Volume 1, Issue 5

Winter 2009

  From a Distance...

 
Online Newsletter for Arkansas Distance Learning

 

       .

Discussion Boards:  From Student's Perspective
By Regina Moore

Let me be clear on one thing: I do not like discussion boards. But as a student who has taken over eighty hours of online courses, I know they are a necessary evil. Although online ultimately means self-motivated and sometimes self-taught, it’s nice to know there really is an instructor at the head of the class taking part, directing, and contributing to the course.

Most online classes have the introductory discussion board. There’s always the student that tells his life story (i.e., gives too much information) and then there’s the student that’s so elusive she won’t even tell her name if it isn’t required (i.e., me). However, as I’ve made my way through classes and reached senior level, I have had many classes with the same students. It is always nice to “see a familiar face” and we often post personal messages to one another in the introductory posts. Over time I’ve found that, all-in-all, introductory discussion boards are not so bad. Unfortunately, the real nitty-gritty work follows.

Through my many hours of online courses, I have witnessed an array of instructor involvement. Some instructors post questions then I never hear from them again. I don’t know if they are reading the posts; I don’t know if they care what I post; I don’t know if the posts are really even graded. In these instances, the discussion boards seem to exist simply for filler. Then there are the instructors that make the discussion boards come alive. They interact with students as if in conversation with each student. The latter direct the classes I have enjoyed the most.

Although posting frequently gets tiresome for students, and I imagine instructor as well, students get to know their instructor by his/her replies. The most exciting course I have ever taken was one where the instructor took the time to reply to each individual’s post. When I say “reply,” I do not mean just a simple “good job” or “good point.” This instructor wrote paragraphs expanding our learning of the subject and illustrating his abilities and knowledge. He asked questions that required us to research and dig deeper in thought. I learned more from his sharing of knowledge—not just notes at the end of the discussion deadline—than I have ever learned from any other instructor. Each of the 20 students in the course commented on how we anxiously awaited his reply. Although his replies were not immediate, what he wrote back was positive, thoughtful, and knowledgeable. These replies felt like feedback I would have received if I had been sitting in a lecture classroom and were probably more than I have ever received online or in class.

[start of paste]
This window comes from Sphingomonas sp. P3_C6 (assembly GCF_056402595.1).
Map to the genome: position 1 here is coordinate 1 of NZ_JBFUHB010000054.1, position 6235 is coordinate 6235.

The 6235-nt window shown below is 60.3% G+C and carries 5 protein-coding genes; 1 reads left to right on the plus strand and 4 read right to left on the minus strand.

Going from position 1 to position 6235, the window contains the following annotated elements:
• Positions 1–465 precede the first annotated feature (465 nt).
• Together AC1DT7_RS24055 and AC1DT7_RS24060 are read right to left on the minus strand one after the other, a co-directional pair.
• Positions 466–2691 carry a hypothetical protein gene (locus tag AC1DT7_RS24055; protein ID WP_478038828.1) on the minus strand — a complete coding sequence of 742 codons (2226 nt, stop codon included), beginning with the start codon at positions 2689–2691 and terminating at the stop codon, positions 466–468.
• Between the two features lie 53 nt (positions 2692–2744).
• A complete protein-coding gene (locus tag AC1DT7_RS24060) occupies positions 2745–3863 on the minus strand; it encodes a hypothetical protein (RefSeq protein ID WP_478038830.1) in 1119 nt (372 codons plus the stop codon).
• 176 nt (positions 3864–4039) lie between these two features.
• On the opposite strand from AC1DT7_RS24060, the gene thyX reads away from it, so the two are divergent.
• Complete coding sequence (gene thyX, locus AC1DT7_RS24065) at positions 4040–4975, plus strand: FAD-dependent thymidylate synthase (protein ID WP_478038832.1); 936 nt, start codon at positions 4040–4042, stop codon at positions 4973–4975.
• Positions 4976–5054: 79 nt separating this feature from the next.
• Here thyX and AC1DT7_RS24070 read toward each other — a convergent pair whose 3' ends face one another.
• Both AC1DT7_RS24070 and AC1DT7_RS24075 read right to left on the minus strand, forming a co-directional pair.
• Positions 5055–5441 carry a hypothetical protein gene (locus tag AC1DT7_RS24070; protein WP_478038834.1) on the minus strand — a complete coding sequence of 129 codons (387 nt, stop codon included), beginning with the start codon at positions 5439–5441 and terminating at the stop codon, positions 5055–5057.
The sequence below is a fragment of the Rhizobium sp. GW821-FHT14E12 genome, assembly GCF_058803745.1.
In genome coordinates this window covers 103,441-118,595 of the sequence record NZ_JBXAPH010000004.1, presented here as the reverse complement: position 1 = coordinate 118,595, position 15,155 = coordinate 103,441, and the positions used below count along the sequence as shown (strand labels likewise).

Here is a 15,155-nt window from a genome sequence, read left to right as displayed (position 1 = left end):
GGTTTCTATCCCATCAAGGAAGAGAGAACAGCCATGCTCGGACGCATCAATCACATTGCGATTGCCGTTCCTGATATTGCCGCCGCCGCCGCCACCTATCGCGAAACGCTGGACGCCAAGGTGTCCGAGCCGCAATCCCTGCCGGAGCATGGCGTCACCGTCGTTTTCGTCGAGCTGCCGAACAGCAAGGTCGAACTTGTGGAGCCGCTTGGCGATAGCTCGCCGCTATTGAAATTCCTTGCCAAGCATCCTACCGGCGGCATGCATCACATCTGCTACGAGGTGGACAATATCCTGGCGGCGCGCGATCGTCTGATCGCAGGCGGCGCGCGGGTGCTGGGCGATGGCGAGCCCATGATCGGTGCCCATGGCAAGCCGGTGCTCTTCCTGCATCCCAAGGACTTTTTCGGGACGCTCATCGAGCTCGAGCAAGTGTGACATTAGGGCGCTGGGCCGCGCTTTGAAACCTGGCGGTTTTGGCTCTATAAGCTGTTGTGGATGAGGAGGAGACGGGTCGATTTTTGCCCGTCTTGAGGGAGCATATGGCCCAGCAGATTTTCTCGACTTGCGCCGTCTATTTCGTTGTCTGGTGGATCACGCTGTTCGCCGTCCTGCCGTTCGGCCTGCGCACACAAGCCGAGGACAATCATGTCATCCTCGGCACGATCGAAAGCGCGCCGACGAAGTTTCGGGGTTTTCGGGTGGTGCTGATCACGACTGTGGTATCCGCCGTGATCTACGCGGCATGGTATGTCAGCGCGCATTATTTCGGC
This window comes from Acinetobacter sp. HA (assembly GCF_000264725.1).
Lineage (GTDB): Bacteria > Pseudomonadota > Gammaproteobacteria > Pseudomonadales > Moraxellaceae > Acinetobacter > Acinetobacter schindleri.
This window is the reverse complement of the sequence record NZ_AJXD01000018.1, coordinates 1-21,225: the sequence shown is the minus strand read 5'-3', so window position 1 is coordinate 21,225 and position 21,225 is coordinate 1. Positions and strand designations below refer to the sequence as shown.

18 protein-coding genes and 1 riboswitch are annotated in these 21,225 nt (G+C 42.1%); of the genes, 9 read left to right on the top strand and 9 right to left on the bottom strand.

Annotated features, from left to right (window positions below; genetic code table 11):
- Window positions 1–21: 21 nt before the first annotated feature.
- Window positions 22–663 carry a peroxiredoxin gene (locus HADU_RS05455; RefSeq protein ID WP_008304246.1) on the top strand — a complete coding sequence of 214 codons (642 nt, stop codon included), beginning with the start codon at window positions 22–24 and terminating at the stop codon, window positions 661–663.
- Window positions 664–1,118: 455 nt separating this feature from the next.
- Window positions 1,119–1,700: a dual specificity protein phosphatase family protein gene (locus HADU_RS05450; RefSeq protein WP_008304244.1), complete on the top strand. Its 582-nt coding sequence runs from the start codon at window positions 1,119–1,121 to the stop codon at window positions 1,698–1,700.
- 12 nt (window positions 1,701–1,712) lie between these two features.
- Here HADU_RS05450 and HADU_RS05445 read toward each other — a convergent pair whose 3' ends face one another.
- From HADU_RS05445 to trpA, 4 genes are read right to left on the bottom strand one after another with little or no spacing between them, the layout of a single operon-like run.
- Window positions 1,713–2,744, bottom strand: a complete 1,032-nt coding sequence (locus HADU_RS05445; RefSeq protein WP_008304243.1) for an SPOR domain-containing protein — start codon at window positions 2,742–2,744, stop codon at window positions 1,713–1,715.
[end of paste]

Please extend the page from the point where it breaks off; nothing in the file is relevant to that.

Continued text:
I know that usually most instructors do not have time for this kind of interaction and commitment to each student, yet even just a few lengthy comments are helpful and demonstrate that the instructor knows his stuff, that he is approachable, available, and actively a part of the learning environment. Below of the most helpful tips for discussion boards include the following:

  • Discussion boards requiring students to answer more than one question per week over several topics are very useful.

  • Instructors that clearly post what they expect from the student receive the best posts. They should identify in the syllabus or in an announcement what length each post should be, how many paragraphs are expected, what specifically the post should contain, how many times a week the student should post, and whether or not each student must post to every question.

  • Instructors should explain how many points are possible for each discussion as well as make a distinction between points given for excellent posts, good posts, and poor posts.

If discussion boards are required and include guidance from the instructor, students are motivated to take part in them which in turn builds a community within the classroom.

About the Author

 

Karen Powers LiebahberA native of the Ozark Mountains, Regina currently resides on a cattle farm in Northeast Arkansas with her husband. She has four children ages 22, 20, 19, and 13 and one grandchild, 6 months. Previously she worked for 19 years as Chief Deputy Tax Assessor and has worked the last 6 years at Black River Technical College as Administrative Secretary.  She recently accepted the position as the Distance Education Program Coordinator. She received a B.A. from University of Arkansas at Little in December 2009 and has been accepted into the Master’s program at Arkansas Tech University.

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